GEF-Small grants, big impacts: a community-led initiative is saving Viet Nam’s land crabs
Conserving the global commons can mean grappling with complex issues, studying the science underlying them, and making far-reaching commitments. But it can also involve measuring crabs in a hot village square.
At the end of June, delegates to the Sixth Global Environment Facility (GEF) Assembly in Da Nang, Viet Nam, did both. After two days of intensive meetings, involving heads of government, ministers, and top scientists and businessmen, a group of them headed off to the nearby Cham Islands to witness conservation, literally, at ground level.
The islands are home to a community-led initiative which has succeeded in saving their remarkable land crabs (Gecarcoidea Ialandii),a species that lives in caves in the islands' damp forests and only goes to the coast to lay its eggs in hollows in the rocks filled with seawater.
The initiative was made possible by the GEF Small Grants Programme (SGP), implemented by the United Nations Development Programme, which this year celebrates its 25thanniversary. So far it has provided over $580 million to more than 21,500 projects around the world in grants of just $50,000 or less.
Taken together, the grants - which are given directly to community-based organisations and civil society organisations - have so far supported 8.41 million hectares of protected areas, conserved 1,803 significant species, brought 900,000 hectares of land under practices that counter its degradation, and placed 32,000 hectares of marine and coastal areas under sustainable management.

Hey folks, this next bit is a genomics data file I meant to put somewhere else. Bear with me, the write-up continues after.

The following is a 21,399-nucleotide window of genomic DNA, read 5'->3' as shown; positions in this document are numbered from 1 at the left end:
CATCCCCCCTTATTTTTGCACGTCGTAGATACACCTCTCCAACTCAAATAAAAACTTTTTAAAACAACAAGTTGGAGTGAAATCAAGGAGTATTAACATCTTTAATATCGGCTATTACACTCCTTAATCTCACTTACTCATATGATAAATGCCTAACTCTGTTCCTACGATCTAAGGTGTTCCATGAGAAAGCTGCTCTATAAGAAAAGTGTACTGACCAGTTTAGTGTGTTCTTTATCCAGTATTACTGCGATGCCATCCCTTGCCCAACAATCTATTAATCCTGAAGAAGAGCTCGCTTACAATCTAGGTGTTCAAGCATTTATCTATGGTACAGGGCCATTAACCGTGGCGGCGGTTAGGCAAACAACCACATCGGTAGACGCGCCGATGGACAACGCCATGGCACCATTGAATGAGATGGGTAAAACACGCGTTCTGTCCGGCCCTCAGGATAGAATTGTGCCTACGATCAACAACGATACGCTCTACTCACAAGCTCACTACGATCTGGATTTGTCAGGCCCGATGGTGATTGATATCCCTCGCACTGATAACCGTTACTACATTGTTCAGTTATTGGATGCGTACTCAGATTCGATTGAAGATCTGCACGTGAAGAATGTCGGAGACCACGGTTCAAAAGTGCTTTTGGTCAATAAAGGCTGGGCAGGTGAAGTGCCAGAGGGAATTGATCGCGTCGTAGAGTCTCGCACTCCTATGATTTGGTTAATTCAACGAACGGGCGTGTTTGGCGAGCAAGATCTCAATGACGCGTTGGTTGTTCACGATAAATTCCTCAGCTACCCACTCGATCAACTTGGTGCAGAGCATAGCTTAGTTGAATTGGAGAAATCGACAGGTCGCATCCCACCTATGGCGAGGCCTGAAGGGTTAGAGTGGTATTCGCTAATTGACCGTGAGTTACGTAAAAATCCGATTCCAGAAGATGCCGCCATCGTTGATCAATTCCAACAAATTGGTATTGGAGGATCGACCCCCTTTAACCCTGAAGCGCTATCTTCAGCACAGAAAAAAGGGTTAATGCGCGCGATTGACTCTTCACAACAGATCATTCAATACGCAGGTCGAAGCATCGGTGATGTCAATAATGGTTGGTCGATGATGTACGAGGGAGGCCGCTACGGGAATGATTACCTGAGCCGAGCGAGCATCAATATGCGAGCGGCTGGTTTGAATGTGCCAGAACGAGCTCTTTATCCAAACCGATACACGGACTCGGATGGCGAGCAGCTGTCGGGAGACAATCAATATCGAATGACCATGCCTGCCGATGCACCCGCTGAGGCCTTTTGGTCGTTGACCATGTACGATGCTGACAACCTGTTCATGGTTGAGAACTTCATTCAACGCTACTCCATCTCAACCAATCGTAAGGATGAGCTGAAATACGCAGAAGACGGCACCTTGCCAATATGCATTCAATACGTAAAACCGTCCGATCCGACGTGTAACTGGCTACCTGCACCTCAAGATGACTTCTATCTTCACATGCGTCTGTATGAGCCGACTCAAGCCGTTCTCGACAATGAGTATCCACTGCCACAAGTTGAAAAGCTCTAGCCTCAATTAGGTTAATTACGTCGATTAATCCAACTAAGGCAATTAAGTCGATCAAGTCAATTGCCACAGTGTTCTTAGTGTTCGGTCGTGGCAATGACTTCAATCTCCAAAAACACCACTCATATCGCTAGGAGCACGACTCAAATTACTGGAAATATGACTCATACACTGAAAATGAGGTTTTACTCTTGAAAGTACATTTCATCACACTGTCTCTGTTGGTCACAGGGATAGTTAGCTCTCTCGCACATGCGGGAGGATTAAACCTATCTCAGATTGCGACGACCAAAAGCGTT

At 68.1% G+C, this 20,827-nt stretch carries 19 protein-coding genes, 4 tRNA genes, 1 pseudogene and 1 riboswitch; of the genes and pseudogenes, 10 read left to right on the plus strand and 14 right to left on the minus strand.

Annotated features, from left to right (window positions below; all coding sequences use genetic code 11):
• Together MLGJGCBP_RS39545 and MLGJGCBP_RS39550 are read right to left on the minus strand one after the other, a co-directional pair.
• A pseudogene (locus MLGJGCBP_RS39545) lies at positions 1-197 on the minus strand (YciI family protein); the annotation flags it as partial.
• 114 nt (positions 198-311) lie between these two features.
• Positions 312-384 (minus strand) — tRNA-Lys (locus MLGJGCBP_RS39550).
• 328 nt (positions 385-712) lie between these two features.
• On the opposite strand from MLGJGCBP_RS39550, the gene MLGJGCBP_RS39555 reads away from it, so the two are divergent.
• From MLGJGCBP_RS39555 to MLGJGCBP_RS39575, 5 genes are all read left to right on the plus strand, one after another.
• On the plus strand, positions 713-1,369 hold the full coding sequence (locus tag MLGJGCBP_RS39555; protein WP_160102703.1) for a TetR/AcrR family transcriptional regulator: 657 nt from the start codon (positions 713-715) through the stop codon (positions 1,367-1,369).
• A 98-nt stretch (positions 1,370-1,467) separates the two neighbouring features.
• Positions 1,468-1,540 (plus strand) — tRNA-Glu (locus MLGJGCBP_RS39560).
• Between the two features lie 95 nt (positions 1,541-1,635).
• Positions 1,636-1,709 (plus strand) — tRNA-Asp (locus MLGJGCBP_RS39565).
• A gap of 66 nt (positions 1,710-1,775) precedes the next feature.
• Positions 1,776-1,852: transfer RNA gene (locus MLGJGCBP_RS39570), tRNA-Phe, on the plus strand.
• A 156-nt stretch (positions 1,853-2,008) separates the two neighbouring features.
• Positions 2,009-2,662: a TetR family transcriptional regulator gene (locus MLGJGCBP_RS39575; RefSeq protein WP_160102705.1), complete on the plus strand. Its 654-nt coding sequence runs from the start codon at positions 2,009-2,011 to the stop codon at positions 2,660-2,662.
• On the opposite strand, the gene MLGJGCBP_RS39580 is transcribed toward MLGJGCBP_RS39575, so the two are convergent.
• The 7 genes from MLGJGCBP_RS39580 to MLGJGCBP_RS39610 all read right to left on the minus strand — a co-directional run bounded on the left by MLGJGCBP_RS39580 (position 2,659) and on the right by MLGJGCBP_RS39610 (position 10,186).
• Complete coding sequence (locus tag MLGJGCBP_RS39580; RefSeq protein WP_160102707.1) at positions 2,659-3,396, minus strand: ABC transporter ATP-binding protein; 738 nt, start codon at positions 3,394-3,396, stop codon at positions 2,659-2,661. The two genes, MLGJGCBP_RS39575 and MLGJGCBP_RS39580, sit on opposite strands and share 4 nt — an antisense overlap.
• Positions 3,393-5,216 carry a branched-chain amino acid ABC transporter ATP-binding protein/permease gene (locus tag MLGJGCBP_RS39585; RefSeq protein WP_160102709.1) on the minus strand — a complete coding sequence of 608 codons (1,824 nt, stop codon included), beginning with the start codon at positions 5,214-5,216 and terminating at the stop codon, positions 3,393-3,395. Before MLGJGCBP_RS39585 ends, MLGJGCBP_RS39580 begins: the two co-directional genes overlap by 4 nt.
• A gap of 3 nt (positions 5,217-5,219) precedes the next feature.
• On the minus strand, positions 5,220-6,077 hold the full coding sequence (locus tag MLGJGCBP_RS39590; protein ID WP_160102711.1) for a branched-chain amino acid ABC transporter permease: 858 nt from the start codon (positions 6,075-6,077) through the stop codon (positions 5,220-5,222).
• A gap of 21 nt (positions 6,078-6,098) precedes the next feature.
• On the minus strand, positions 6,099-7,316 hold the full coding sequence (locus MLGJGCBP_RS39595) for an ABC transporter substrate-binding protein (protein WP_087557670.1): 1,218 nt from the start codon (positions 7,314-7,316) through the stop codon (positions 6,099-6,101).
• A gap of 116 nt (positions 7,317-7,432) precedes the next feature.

Yoko Watanabe, Global Manager of the programme, says “it provides finance as well as technical expertise and really empowers local communities to be agents of change in addressing environment and livelihood issues. Small grants, but big impacts – that's what we are!”
She calls the land crab project – on the eight small Cham Islands, totalling just 15 sq km – “a very innovative initiative by the local community”.
The islands are set in a rich marine reserve – host to 277 species of coral, 270 of fish, and 97 of mollusc – but less than a decade ago the large black-backed crabs were in sharp decline, overharvested as delicacies for visiting tourists.